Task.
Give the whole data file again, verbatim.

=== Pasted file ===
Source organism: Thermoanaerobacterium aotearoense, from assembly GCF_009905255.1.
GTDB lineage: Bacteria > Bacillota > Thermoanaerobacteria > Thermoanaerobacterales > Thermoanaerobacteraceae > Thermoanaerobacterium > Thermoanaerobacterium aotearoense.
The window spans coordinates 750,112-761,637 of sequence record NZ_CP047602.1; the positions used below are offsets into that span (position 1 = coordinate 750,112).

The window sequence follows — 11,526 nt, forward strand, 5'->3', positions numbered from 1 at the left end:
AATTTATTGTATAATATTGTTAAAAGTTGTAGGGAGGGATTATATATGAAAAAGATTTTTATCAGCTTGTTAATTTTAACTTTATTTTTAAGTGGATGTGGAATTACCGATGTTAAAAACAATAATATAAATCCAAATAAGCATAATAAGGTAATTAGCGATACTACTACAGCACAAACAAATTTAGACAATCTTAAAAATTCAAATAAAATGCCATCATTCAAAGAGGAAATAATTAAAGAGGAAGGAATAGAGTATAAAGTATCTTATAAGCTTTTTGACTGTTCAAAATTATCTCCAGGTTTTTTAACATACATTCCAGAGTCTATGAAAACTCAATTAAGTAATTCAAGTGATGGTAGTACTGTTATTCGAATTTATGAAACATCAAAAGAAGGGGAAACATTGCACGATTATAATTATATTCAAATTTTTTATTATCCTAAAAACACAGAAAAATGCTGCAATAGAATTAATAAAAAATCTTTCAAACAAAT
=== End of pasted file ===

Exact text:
Source organism: Thermoanaerobacterium aotearoense, from assembly GCF_009905255.1.
GTDB lineage: Bacteria > Bacillota > Thermoanaerobacteria > Thermoanaerobacterales > Thermoanaerobacteraceae > Thermoanaerobacterium > Thermoanaerobacterium aotearoense.
The window spans coordinates 750,112-761,637 of sequence record NZ_CP047602.1; the positions used below are offsets into that span (position 1 = coordinate 750,112).

The window sequence follows — 11,526 nt, forward strand, 5'->3', positions numbered from 1 at the left end:
AATTTATTGTATAATATTGTTAAAAGTTGTAGGGAGGGATTATATATGAAAAAGATTTTTATCAGCTTGTTAATTTTAACTTTATTTTTAAGTGGATGTGGAATTACCGATGTTAAAAACAATAATATAAATCCAAATAAGCATAATAAGGTAATTAGCGATACTACTACAGCACAAACAAATTTAGACAATCTTAAAAATTCAAATAAAATGCCATCATTCAAAGAGGAAATAATTAAAGAGGAAGGAATAGAGTATAAAGTATCTTATAAGCTTTTTGACTGTTCAAAATTATCTCCAGGTTTTTTAACATACATTCCAGAGTCTATGAAAACTCAATTAAGTAATTCAAGTGATGGTAGTACTGTTATTCGAATTTATGAAACATCAAAAGAAGGGGAAACATTGCACGATTATAATTATATTCAAATTTTTTATTATCCTAAAAACACAGAAAAATGCTGCAATAGAATTAATAAAAAATCTTTCAAACAAAT